Yesterday my mom called and told me that she had a Treasure Trove waiting for me at the house. I thought she was referring to the boatload of art supplies I had just ordered – but no, she was talking about REAL treasures.
On the left side he wrote:
Hello Darling, Missed you more than ever this year again. Hope you are in the best of health and that next Christmas will be “Our Christmas” the way we want it.
All my love, Nick
I cannot describe the joy in my heart that these treasures bring to me. All of the letters are from when they were dating, and end in 1945, which is the year they got married. My dad and mom told me how surprised they were as they sampled them, that my grandpa was so affectionate and lovey-dovey with his bride-to-be! It is a side of him that my dad never saw. Ever. My grandpa was somewhat of a gruff Italian man – not one to show affection or say “I love you.” From the stories I hear, he was hard on the kids, had a bad temper, and yelled a lot.
It makes me sad that his children did not get to experience much of this tender man portrayed in these letters. And it reminds me that we are all made up of conflicting facets, light and shadows. It does not mean that our light is not sincere, or not who we really are, just because someone else only gets to experience our shadows. Different people, different places, different seasons of life tend to bring out our different facets.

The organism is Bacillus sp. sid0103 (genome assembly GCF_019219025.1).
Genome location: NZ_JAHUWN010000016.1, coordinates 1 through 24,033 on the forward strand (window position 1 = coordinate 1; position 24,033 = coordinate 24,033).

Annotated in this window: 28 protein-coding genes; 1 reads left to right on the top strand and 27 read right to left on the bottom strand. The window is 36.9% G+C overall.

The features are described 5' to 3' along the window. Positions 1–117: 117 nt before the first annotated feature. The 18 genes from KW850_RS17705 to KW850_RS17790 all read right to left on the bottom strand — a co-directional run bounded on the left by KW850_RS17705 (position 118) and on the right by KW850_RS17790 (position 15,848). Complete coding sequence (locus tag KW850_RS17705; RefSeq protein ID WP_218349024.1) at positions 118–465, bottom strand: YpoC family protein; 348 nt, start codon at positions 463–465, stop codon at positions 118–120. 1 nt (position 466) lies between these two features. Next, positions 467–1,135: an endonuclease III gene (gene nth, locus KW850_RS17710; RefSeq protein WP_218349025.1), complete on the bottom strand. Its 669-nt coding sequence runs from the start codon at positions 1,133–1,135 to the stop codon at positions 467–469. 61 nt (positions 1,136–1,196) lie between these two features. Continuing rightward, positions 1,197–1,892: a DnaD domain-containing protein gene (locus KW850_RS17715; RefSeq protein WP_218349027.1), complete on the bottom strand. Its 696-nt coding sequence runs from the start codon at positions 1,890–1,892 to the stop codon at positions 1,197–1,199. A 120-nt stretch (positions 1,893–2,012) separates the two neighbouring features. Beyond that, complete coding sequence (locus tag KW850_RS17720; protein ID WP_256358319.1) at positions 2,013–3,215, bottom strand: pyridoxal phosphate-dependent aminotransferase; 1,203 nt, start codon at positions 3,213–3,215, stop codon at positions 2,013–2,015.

My step-daughter said to me: “I didn’t know you were this funny!” She didn’t know because most of our relationship has been a day-to-day, full of life mundane and responsibility. Now that we have moved to another state and don’t do the ‘day-to-day’ with her, she sees a softer, more playful side of me – the side that isn’t getting after her to clean up after herself, or get her homework done, or to be careful who she hangs out with. Just as, I’m sure, my Aunts or Uncles might be surprised to be a fly on the wall of our old house and see me getting very impatient very easily with the kids, or go sit out in my car to cry instead of yell. They might think, ‘What happened to Ang? This is not the sweet girl we know!’
We are all shadows and light. After hearing the comment from my step-daughter, and the one from my dad about my grandpa, it encourages and inspires me to be sure to share my light more in the spaces where my shadows are more easily provoked.
I will be going through EVERY letter, EVERY newspaper, EVERY picture, taking them in, treasuring them, and learning about and from the past. If we don’t have stories, we don’t have a past.
As I was driving to my office today after looking through these treasures, I thought about what legacy I will leave behind. Will my documented life be one that is a true reflection of me? Of all my light and shadows? Will it help and inspire my posterity, or merely be a window into a sad unaccomplished life? What can I do moving forward to be a better record keeper of the good, the bad, and the ugly – to hold nothing back for fear of my own ego. To let my words, my voice, my life give meaning and instruction to others. Or that my posterity may be spared from my own mistakes; and simply, that they might know me, a Matriarch of things to come.
*My dear Uncle Tom sent these treasures. My grandma passed away at the age of 95 on November 7, 2010.